An easier solution, for anyone you have an account with (not only paypal), is to use your primary browser for 'normal' logged in activities, but *never* your secondary browser; that way, you can use your secondary browser for those services as a non-member on a routine basis.
Works even smoother if you use a different 'logged in' gmail address in each browser.
Works for me ...
NB As Poppy and other M$ fans will doubtless confirm, you can also use different 'Windows Identities', rather than flush cookies etc., - but I've never met a soul who actually does that. Poppy?
[edited by: Quadrille at 10:45 pm (utc) on Dec. 8, 2008]
| 1:20 am on Dec 9, 2008 (gmt 0)|
I know what they're talking about, I'm just saying I've had no problems since 2000. It's an issue that people mention from time to time, and usually followed by " PayPal's terrible they froze my account". I'm actually ahead of comments that're bound to come next ;~)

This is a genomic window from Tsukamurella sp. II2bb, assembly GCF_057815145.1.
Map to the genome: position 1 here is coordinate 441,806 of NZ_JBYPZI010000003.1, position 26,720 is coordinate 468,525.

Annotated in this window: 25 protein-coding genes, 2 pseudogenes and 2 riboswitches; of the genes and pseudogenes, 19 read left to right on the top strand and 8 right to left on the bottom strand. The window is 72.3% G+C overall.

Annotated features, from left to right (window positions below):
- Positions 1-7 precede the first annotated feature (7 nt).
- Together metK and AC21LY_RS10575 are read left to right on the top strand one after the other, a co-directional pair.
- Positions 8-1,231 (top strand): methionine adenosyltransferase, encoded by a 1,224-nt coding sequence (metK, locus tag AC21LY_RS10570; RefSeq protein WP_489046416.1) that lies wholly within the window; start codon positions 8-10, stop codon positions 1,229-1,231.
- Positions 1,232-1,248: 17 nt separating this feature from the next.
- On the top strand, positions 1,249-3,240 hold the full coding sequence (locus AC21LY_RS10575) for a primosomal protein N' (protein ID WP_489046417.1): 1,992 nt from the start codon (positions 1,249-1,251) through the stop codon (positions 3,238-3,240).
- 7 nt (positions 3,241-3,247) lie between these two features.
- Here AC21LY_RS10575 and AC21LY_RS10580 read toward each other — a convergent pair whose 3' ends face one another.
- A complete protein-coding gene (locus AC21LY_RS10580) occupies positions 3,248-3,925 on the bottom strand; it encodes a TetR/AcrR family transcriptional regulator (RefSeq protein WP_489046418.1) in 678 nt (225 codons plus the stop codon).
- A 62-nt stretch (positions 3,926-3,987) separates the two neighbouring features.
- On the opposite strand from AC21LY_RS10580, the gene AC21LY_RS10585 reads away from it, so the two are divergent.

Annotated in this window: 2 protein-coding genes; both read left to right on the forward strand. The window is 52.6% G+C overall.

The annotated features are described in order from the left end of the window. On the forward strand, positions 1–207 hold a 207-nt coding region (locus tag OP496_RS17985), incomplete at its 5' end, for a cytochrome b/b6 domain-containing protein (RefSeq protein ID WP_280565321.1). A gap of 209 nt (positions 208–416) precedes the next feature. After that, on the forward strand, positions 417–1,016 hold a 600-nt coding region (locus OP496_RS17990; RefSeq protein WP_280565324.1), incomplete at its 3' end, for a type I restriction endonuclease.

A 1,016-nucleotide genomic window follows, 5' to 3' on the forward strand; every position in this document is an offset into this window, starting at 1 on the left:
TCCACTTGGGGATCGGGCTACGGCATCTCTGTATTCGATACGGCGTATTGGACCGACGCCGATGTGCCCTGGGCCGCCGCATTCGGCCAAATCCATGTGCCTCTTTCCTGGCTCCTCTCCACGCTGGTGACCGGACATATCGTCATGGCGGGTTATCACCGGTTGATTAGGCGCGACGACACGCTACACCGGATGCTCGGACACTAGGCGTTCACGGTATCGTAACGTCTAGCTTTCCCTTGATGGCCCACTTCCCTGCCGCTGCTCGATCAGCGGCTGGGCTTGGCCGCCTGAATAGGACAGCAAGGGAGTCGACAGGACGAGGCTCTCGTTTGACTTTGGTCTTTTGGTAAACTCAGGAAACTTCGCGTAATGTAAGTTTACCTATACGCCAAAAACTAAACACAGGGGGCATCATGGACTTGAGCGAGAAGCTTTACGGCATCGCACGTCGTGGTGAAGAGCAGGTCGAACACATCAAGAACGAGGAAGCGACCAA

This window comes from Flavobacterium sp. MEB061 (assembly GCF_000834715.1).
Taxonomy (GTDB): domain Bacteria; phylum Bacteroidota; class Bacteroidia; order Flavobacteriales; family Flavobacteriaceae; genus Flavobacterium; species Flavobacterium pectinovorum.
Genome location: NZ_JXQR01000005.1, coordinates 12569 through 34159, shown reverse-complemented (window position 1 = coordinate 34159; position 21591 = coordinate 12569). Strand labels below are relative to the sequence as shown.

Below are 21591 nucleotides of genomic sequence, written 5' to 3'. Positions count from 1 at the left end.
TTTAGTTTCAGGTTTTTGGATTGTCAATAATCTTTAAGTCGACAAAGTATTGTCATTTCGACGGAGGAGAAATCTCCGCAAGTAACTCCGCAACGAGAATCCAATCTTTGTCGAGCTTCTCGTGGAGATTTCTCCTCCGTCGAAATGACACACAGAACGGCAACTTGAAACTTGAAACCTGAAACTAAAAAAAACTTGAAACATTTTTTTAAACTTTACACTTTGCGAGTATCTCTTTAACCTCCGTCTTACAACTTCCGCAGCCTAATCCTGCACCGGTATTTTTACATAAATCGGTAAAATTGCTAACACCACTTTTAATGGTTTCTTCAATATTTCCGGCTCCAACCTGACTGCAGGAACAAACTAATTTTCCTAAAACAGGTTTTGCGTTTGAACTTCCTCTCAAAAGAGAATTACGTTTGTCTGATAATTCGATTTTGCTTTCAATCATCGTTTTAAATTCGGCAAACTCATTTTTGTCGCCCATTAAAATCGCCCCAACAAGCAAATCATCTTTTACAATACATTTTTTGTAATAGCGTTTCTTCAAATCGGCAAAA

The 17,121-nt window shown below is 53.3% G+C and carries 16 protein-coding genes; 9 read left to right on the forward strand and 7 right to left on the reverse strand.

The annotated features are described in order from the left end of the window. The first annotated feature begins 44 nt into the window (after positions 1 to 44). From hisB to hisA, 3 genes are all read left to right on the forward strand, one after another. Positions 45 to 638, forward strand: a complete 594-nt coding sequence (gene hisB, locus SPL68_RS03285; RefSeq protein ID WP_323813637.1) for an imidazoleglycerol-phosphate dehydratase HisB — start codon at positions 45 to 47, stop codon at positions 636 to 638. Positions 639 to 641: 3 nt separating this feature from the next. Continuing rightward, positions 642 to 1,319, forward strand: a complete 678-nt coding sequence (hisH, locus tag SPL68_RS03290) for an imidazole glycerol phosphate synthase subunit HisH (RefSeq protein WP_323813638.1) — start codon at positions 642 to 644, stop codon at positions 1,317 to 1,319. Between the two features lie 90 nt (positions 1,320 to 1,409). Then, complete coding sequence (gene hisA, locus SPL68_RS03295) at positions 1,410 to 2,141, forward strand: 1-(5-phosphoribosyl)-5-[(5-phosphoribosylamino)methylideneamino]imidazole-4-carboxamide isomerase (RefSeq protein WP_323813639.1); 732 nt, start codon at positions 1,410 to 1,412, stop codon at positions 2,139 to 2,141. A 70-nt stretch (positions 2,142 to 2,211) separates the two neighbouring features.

| 7:58 pm on Dec 9, 2008 (gmt 0)|
<PayPal account holders should understand if they want to use a credit card or not login to PayPal, they simply have to use a credit/debit card not registered with their PayPal account, flush their cookies, and use a different email address then is associated with their PayPal account. Yes this is a pain, but PayPal account holders should know/understand this. It has nothing to do with the merchant. >
I agree... But as you know, everything is always our fault. ;-)
| 9:12 pm on Dec 9, 2008 (gmt 0)|
What is all this account cr*p anyway? I have an account with my credit card company and an account with my bank. I don't expect to have to create an account with your card processor just to buy something. No bricks and mortar outlet does that.
| 11:11 pm on Dec 9, 2008 (gmt 0)|